The Bible is a radical document. Just ask Pope Francis, who will be visiting the U.S. for Yom Kippur. Just ask the conservative critics of Pope Francis, who have been made very uncomfortable.
The Gospels particularly offer subversive guidelines for individuals and society. But there is also much of this in the Old Testament. Take the Book of Job.
As a Bible text, the book of Job is one of the most complex and challenging for biblical translators, interpreters and scholars. So it is no surprise that it has been boiled down in common understanding and tradition to a simple story. A good man suffers, his faith in God is shaken, God explains, the man renews his faith, God returns him to good fortune. End of story.
Except that is not what happens. There are many ways to interpret Job that look nothing like that. A number of characters appear, do a lot of talking, and offer divergent views of what Job should do in the face of his intolerable burden. Most infamously his wife, whose recommendation to her husband is “Curse God and die.” Someone named Elihu makes a late brief appearance (likely the result of a later addition to the book), offering his own take on things. And of course, God has (almost) the final word.
In his overview of Job in The Jewish Study Bible, Prof. Ed Greenstein reviews the possibilities, including this one:
A second, and arguably even more prevalent, theme in Job is that of honesty in talking about God. The book examines and tests the limits of appropriate speech. The test of Job is all about speech—will Job, severely afflicted with anguish and physical distress, “blaspheme [God] to [His] face” (1.11)? The dialogues, it goes without saying, consist only of speech—there is no action within them. Job’s companions continually denigrate the way he talks (e.g., 11.2–4), and he feels he must beg to be heard (13.13). Their view is shared by readers such as the Talmudic Sage Rav, who suggests that “dirt be put in Job’s mouth” to silence him.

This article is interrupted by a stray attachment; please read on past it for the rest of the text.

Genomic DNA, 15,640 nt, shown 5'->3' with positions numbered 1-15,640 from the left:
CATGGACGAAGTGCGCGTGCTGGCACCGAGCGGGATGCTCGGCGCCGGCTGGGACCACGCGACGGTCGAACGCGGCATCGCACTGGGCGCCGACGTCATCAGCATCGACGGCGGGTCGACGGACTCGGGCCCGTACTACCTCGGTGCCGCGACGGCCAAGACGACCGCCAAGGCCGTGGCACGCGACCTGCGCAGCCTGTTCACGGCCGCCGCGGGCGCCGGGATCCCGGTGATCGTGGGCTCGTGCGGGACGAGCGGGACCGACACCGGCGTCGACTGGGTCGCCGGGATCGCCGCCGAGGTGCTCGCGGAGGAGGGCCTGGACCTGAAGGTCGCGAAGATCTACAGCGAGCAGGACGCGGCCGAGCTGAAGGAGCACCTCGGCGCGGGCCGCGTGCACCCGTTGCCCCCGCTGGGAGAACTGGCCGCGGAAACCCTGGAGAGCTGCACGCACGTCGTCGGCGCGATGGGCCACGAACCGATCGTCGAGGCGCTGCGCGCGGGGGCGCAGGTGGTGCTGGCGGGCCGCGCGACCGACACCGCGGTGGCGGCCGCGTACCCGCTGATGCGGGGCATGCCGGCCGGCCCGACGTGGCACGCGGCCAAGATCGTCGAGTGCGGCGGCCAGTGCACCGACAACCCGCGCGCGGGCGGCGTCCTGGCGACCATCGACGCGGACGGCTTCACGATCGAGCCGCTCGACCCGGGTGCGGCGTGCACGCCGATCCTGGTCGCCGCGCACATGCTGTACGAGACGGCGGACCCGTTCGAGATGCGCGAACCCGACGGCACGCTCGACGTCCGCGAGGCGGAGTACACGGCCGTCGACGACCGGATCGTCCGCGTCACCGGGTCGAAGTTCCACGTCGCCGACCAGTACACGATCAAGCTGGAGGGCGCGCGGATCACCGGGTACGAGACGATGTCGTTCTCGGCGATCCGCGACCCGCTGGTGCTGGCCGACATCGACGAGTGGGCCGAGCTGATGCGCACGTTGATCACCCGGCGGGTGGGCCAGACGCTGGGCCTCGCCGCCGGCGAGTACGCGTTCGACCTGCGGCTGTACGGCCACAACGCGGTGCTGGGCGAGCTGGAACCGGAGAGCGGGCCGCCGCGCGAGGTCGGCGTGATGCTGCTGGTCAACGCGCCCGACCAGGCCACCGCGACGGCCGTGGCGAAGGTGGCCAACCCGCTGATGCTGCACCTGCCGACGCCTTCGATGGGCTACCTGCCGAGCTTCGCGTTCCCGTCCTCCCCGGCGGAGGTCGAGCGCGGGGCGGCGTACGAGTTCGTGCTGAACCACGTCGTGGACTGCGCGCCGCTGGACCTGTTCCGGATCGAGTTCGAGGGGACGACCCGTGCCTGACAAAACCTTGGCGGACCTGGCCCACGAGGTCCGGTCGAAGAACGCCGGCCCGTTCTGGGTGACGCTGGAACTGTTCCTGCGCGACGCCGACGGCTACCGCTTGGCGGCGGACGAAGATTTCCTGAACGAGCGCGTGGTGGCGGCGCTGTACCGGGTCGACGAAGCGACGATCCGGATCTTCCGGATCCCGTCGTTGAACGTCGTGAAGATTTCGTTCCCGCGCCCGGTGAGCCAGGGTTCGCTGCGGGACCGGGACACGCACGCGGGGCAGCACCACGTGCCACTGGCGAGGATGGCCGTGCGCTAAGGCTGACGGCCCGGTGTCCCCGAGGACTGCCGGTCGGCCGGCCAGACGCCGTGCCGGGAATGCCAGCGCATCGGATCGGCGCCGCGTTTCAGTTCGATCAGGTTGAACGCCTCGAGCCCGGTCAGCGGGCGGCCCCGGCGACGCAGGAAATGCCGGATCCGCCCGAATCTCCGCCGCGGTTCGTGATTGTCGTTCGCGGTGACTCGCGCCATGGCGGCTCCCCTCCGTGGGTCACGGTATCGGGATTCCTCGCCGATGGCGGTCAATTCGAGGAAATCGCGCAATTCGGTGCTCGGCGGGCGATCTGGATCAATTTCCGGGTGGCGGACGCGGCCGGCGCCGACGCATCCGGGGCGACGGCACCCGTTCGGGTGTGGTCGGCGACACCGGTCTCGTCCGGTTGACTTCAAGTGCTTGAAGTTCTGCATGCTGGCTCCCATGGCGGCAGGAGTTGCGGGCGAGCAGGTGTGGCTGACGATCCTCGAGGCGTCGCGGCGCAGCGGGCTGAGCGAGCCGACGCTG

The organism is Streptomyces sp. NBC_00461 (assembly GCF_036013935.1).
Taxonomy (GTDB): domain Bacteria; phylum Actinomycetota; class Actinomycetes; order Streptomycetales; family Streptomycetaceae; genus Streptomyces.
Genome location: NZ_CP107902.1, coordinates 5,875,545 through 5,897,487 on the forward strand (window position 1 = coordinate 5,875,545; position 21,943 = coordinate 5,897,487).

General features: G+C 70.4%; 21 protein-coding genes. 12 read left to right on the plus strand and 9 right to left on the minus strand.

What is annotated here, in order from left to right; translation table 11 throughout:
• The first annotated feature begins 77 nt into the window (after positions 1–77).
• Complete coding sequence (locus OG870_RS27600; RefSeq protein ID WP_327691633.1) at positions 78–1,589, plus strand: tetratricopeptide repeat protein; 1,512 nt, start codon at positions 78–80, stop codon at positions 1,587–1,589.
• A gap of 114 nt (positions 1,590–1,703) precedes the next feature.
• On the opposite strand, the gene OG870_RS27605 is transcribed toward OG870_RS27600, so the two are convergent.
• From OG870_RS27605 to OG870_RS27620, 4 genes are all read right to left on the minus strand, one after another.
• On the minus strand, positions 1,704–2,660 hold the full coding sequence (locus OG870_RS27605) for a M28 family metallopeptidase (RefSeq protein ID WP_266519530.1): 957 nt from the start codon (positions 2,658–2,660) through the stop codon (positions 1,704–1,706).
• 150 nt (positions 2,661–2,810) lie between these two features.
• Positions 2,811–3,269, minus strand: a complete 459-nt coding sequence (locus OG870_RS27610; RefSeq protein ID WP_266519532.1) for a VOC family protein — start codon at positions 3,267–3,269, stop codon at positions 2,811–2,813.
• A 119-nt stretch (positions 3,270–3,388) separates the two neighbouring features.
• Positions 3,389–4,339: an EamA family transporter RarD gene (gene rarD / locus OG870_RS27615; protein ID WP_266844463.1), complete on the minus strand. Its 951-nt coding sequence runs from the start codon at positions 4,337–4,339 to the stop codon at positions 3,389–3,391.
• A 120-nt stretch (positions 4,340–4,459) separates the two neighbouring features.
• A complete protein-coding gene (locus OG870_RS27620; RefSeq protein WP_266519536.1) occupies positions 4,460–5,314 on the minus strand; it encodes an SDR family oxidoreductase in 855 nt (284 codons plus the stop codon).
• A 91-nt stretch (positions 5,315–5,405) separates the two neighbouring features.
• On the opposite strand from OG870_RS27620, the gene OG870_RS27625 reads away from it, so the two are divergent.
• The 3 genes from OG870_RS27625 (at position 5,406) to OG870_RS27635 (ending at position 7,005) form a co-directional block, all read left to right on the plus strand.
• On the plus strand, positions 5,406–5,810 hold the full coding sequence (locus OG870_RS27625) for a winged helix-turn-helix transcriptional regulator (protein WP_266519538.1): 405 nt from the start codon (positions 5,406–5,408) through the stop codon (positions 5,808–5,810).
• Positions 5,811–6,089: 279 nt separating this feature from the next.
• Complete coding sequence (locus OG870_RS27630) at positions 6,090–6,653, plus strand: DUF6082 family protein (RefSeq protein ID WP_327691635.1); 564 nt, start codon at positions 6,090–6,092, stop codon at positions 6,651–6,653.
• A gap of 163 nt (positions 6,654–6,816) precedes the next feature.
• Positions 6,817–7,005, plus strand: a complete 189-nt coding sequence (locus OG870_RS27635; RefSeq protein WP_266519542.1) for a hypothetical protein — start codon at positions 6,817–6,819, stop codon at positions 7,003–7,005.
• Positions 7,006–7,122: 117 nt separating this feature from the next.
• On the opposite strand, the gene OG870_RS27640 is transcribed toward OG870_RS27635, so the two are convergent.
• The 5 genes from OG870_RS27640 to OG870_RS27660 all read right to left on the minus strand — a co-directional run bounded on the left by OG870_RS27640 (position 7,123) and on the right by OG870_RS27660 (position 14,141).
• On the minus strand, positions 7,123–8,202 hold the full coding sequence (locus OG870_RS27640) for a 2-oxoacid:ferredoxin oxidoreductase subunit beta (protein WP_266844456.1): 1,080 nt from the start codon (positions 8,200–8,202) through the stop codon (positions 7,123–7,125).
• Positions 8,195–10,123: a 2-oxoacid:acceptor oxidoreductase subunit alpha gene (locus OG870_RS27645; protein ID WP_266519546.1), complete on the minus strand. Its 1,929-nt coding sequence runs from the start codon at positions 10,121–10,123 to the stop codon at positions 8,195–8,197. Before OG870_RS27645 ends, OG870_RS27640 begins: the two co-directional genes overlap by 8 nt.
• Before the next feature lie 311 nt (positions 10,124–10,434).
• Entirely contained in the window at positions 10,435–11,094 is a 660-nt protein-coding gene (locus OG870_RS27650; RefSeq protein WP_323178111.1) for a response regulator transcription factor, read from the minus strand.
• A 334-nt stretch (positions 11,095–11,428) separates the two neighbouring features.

But while the friends regard Job’s discourse as no more than hot air, “useless talk” (e.g., 15.2–3), Job takes pride in his absolute commitment to speaking only truth (see 27.3–4). The radical turning point in the book comes at its conclusion: God turns to Job’s companions and reproves them for not speaking “truthfully” (nekhonah is adverbial) about Him as Job “My servant” had done (42.7–8). Job may not have arrived at the truth, but he had reason to believe in what he was saying, as it came to him honestly, unlike the words of the companions, who merely repeated uncritically the wisdom they had received. Seen this way, the book of Job promotes honesty in theological discourse and rejects a blind reliance on tradition.
Promoting honesty in theological discourse and rejecting blind reliance on tradition. A radical approach we can consider this Yom Kippur, along with the universe of our humble introspections and pleas for forgiveness. A radical approach that Pope Francis seems very good at. A radical approach missing in the hot air and useless talk we hear from so many of our self-righteous public figures.